0,0160

2,3333

0,0574

0,5124

0,0373

0,0093

0,0217

2,7129

0,0668

0,4535

0,0311

0,0078

0,0259

2,8300

0,0696

0,3740

0,0272

0,0068

0,0323

2,9705

0,0731

0,3242

0,0238

0,0060

0,0315

3,0622

0,0754

0,2736

0,0230

0,0058

0,0288

3,1449

0,0774

0,2409

0,0203

0,0051

0,0254

3,2073

0,0078

0,2099

0,0190

0,0047

0,0237

3,2612

0,0078

0,1109

0,0086

0,0021

0,0107

3,4582

0,0057

0,1126

0,0086

0,0021

0,0143

3,4556

0,0057

0,1075

0,0086

0,0021

0,0125

3,4636

0,0057

0,0797

0,0081

0,0020

0,0102

3,5090

0,0054

In tables 3 and 4 the corresponding values for hydrated alcohol are shown

Table 3 – Emissions for New Vehicles– Hydrated Alcohol  

 

CO

HC-met

CH4

NOx

C02

Evaporativas

C

Álcool Hidr.

 

 

 

(g/km)

(g/km)

(g/km)

(g/km)

(g/km)

(g/km)

(g/km)

(g/km)

(ml/km)

(km/l)

80-83

18

0,96

0,64

1

174,7

1,8

56,7

108,6

134,3

7,4

84-85

16,9

0,96

0,64

1,2

174,7

1,8

56,2

107,7

133,2

7,5

86-87

16

0,96

0,64

1,8

174,7

1,8

55,8

107,0

132,3

7,6

88

13,3

1,02

0,68

1,4

174,7

1,8

54,7

104,9

129,7

7,7

89

12,8

0,96

0,64

1,1

164,2

1,8

51,6

98,9

122,2

8,2

90

10,8

0,78

0,52

1,2

163,6

0,29

50,3

96,5

119,2

8,4

91

8,4

0,66

0,44

1

163,1

0,29

49,0

93,9

116,1

8,6

92

3,6

0,36

0,24

0,5

165,6

0,14

47,2

90,5

111,8

8,9

93

4,2

0,42

0,28

0,6

165,6

0,14

47,5

91,1

112,6

8,9

94

4,6

0,42

0,28

0,7

165,6

0,14

47,7

91,4

113,0

8,8

95

4,6

0,42

0,28

0,7

164,9

0,14

47,5

91,1

112,6

8,9

Table 4 - Mass of emitted gases as a function of carbon mass contained (hydrated alcohol)

 

CO

HC

CH4

NOx

C02

Evaporativas

80-83

0,3176

0,0169

0,0113

0,0176

3,0826

0,0318

84-85

0,3007

0,0171

0,0114

0,0213

3,1084

0,0320

86-87

0,2866

0,0172

0,0115

0,0322

3,1299

0,0322

88

0,2429

0,0186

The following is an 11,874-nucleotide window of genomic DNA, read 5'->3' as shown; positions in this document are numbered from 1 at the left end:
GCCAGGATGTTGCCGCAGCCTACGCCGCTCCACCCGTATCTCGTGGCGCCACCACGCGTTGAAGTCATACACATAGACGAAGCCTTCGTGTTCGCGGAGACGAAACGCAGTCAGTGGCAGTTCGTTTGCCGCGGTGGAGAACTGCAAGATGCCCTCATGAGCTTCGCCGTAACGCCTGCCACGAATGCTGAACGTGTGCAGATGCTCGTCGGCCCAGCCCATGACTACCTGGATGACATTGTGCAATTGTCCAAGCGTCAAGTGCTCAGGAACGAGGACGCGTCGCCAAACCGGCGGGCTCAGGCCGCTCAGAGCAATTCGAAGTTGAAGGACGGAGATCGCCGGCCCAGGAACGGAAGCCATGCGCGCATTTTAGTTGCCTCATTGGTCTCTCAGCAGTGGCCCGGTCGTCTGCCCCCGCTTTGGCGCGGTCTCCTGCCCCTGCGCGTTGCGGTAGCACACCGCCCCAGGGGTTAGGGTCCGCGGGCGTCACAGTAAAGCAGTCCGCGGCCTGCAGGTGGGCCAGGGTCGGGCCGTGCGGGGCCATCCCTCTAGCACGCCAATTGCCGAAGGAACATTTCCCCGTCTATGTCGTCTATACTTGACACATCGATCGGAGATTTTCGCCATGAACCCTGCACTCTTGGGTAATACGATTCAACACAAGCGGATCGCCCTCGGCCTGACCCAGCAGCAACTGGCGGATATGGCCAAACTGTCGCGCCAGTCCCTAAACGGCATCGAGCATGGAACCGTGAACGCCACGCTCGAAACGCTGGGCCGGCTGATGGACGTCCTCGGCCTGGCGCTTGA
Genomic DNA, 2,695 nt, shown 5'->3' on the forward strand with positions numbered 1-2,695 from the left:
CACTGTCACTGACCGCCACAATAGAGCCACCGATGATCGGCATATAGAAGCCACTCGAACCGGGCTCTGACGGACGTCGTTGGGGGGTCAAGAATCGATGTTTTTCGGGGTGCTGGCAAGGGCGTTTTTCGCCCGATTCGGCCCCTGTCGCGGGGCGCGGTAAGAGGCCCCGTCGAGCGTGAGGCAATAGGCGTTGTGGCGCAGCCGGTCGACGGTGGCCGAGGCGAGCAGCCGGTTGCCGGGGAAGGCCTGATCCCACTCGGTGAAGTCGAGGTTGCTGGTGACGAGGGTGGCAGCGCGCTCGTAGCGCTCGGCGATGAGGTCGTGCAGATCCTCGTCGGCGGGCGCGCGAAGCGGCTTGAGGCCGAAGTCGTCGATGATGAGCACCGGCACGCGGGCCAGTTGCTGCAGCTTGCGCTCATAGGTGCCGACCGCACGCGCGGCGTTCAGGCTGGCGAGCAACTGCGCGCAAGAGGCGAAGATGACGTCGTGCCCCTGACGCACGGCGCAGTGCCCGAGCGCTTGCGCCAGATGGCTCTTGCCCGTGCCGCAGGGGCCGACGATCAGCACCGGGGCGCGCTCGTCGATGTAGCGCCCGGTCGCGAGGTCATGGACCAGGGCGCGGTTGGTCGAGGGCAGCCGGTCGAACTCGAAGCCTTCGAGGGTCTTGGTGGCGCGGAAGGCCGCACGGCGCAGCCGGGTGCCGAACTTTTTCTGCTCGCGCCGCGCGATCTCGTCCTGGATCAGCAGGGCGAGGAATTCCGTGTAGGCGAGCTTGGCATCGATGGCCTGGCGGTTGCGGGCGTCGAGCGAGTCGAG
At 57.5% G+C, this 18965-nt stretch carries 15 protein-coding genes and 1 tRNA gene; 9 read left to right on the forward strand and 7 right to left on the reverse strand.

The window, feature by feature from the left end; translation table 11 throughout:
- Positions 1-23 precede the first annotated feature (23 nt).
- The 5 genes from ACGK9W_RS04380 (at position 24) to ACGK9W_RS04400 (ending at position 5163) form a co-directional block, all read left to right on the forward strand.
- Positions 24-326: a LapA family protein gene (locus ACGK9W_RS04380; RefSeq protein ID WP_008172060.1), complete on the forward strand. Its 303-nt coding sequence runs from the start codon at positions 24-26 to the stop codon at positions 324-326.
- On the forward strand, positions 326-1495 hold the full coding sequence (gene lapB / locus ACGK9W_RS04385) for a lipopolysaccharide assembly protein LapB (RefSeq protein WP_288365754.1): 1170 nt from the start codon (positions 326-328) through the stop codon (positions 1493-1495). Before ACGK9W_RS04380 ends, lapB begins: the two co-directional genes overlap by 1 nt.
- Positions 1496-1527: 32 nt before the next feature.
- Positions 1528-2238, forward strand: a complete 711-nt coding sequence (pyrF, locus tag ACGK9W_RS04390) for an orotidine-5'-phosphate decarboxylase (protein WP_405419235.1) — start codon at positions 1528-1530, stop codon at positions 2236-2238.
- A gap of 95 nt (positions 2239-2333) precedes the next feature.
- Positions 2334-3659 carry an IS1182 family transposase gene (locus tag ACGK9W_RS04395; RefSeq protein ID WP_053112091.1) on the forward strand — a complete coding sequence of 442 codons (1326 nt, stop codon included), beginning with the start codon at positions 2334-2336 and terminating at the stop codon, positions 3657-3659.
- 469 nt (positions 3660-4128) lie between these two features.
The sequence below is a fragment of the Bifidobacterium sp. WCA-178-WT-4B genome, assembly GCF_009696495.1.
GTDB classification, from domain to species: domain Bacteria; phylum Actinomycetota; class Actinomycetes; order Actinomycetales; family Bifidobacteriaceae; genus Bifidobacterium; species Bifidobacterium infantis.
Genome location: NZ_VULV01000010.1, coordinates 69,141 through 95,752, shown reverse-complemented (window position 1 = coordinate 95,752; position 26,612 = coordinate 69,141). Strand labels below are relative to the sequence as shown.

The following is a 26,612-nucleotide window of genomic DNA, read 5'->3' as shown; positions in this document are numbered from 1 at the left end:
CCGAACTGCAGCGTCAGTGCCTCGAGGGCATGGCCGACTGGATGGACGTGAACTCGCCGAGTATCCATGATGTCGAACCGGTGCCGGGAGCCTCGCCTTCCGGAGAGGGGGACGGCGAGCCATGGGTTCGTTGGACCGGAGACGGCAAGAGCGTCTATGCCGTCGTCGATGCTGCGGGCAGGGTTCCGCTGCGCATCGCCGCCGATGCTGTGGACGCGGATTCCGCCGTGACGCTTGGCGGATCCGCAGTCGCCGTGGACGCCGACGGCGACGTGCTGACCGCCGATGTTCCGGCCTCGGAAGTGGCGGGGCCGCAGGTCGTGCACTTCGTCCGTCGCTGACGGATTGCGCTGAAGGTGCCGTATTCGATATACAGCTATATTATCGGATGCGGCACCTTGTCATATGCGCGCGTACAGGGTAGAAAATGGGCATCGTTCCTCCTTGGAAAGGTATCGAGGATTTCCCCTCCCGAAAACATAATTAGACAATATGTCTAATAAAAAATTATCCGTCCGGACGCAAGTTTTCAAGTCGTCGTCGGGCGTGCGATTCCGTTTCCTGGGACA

0,0124

0,0256

3,1914

0,0329

89

0,2482

0,0186

0,0124

0,0213

3,1832

0,0349

90

0,2146

0,0155

0,0103

0,0238

3,2516

0,0058

91

0,1715

0,0135

0,0090

0,0204

3,3295

0,0059

92

0,0763

0,0076

0,0051

0,0106

3,5085

0,0030

93

0,0883

0,0088

0,0059

0,0126

3,4835

0,0029

94

0,0964

0,0088

0,0059

0,0147

3,4709

0,0029

95

0,0968

0,0088

0,0059

0,0147

3,4702

0,0029

5 – Emissions in the 1990-1997 Period

The general treatment applied to the data permits to obtain results for the whole 1990-1997 period and they will be presented in the annexed tables 6A 1 to 3. The values of annual fuel consumption were distributed among the vehicles so that there would be the same consumption proportion by age range as those calculated. In Table 5 we compare the fleet of the present work with that considered in the Inventory. The fleet of the present work is 20% higher than that of the Inventory. As we have already commented, Brazilian statistics concerning the fleet are precarious. Our fleet was adjusted so that it would reproduce the amount and average age of DENATRAN’s statistics quoted by  ANFAVEA in (R8). They practically coincide with the total fleet for the last years used by ANFAVEA. The mentioned discrepancies found when calculating emissions are adjusted in order to reproduce the consumption values.

Table 5 – Light Vehicle Fleet (thousand vehicles Inventory (R11)        

 

Gasoline

Alcohol

Total

Total

 

Automóveis

Com. Leves

Automóveis

Com. Leves

Automóveis

Com. Leves

Geral

1990

7085

811

3941

454

11026

1265

12290

1991

7279

832

4001

458

11280

1290

12570

1992

7437

846

4104

471

11540

1318

12858

1993

7678

871

4248

491

11926

1362

13288

1994

8189

931

4362

504

12551

1435

13986

1995

9032

1052

4368

502

13400

1554

14954

Cars

 Light Com

 General

Present work

Este Trabalho

 

Gasoline

Alcohol 

Total

Total

 

Automóveis

Com. Leves

Automóveis

Com. Leves

Automóveis

Com. Leves

Geral

1990

5724

741

3442

417

9166

1158

10324

1991

5807

762

3481

425

9288

1187

10475

1992

5860

773

3538

440

9398

1213

10611

1993

6458

808

3639

459

10097

1267

11364

1994

6795

873

3615

461

10410

1334

11744

1995

7788

1001

3490

446

11278

1447

12725

               

Cars

Light Com.

 General

Comparison between the two works (our values=100)     

 

Gasoline

Alcohol

Total

Total

 

Automóveis

Com. Leves

Automóveis

Com. Leves

Automóveis

Com. Leves

Geral

1990

124

109

114

109

120

109

119

1991

125

109

115

108

121

109

120

1992

127

109

116

107

123

109

121

1993

119

108

117

107

118

107

117

1994

121

107

121

109

121

108

119

1995

116

105

125

112

119

107

118

 Cars

Light Com.

 General

The emission values are shown in Table 6